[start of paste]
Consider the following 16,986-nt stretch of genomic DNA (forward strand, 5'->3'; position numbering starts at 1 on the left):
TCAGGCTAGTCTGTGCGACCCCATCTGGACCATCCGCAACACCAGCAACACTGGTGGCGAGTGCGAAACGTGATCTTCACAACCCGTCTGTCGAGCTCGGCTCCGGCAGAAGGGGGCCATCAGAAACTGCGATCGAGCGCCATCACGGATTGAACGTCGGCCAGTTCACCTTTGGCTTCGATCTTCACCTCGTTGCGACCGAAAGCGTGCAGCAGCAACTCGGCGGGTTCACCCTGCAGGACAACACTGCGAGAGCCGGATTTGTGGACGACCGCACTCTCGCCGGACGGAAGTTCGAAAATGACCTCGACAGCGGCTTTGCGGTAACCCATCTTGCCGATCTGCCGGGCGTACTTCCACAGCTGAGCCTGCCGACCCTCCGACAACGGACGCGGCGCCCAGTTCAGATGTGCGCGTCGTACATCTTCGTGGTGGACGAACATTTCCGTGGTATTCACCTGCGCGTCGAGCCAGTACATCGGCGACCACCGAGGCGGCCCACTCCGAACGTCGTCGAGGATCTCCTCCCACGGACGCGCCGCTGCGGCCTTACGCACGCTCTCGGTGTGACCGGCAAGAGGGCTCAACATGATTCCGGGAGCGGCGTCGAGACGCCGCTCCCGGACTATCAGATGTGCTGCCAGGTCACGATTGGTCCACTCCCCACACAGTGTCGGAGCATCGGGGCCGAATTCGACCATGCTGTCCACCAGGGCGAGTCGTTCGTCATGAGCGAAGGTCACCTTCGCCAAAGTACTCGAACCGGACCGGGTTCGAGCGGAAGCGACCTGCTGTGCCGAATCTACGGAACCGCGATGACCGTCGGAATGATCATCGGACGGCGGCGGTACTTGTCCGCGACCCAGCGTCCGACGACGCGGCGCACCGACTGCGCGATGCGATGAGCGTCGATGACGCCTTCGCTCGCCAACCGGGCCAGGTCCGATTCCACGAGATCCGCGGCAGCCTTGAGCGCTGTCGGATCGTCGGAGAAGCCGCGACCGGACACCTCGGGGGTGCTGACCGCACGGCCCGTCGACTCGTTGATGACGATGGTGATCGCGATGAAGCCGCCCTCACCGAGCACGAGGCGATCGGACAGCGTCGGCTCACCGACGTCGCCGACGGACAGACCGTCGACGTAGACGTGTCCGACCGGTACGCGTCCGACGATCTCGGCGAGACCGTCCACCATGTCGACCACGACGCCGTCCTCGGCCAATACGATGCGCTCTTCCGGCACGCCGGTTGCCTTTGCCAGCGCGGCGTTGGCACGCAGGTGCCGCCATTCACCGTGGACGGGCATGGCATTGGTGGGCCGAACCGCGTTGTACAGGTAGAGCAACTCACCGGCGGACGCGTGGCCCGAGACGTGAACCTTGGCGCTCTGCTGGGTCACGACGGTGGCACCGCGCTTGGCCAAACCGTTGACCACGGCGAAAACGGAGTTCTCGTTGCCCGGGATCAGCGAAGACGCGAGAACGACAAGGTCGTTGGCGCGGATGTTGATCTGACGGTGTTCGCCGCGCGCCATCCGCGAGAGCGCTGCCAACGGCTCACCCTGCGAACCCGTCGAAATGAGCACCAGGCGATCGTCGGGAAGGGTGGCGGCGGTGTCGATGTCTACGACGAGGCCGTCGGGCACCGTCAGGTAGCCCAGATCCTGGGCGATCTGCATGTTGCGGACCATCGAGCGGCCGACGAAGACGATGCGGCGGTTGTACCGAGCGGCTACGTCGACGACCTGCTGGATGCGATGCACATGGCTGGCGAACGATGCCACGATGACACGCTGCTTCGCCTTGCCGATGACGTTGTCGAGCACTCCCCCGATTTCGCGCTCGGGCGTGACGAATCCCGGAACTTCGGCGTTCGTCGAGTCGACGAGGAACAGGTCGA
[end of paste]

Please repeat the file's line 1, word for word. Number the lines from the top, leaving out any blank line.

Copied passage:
Consider the following 16,986-nt stretch of genomic DNA (forward strand, 5'->3'; position numbering starts at 1 on the left):